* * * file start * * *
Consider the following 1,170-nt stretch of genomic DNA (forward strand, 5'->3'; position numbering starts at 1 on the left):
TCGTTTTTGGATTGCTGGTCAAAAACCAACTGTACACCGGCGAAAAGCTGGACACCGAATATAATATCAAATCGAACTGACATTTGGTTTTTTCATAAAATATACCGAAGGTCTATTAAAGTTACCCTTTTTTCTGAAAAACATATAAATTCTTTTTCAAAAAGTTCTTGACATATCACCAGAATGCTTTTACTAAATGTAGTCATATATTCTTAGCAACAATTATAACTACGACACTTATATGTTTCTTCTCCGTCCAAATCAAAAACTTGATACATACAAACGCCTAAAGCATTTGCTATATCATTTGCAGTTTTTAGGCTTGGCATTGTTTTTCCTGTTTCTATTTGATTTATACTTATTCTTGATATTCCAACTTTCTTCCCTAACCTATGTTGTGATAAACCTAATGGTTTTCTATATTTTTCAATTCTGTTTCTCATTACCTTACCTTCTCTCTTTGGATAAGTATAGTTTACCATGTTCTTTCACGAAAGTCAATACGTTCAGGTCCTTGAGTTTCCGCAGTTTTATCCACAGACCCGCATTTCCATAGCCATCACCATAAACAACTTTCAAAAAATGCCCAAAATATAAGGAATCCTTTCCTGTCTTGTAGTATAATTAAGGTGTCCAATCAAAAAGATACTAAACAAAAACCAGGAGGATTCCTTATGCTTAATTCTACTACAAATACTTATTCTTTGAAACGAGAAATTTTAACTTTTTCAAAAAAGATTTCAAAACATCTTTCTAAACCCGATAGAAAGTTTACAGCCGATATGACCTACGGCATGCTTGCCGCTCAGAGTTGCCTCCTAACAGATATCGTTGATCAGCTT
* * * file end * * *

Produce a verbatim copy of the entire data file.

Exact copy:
Consider the following 1,170-nt stretch of genomic DNA (forward strand, 5'->3'; position numbering starts at 1 on the left):
TCGTTTTTGGATTGCTGGTCAAAAACCAACTGTACACCGGCGAAAAGCTGGACACCGAATATAATATCAAATCGAACTGACATTTGGTTTTTTCATAAAATATACCGAAGGTCTATTAAAGTTACCCTTTTTTCTGAAAAACATATAAATTCTTTTTCAAAAAGTTCTTGACATATCACCAGAATGCTTTTACTAAATGTAGTCATATATTCTTAGCAACAATTATAACTACGACACTTATATGTTTCTTCTCCGTCCAAATCAAAAACTTGATACATACAAACGCCTAAAGCATTTGCTATATCATTTGCAGTTTTTAGGCTTGGCATTGTTTTTCCTGTTTCTATTTGATTTATACTTATTCTTGATATTCCAACTTTCTTCCCTAACCTATGTTGTGATAAACCTAATGGTTTTCTATATTTTTCAATTCTGTTTCTCATTACCTTACCTTCTCTCTTTGGATAAGTATAGTTTACCATGTTCTTTCACGAAAGTCAATACGTTCAGGTCCTTGAGTTTCCGCAGTTTTATCCACAGACCCGCATTTCCATAGCCATCACCATAAACAACTTTCAAAAAATGCCCAAAATATAAGGAATCCTTTCCTGTCTTGTAGTATAATTAAGGTGTCCAATCAAAAAGATACTAAACAAAAACCAGGAGGATTCCTTATGCTTAATTCTACTACAAATACTTATTCTTTGAAACGAGAAATTTTAACTTTTTCAAAAAAGATTTCAAAACATCTTTCTAAACCCGATAGAAAGTTTACAGCCGATATGACCTACGGCATGCTTGCCGCTCAGAGTTGCCTCCTAACAGATATCGTTGATCAGCTT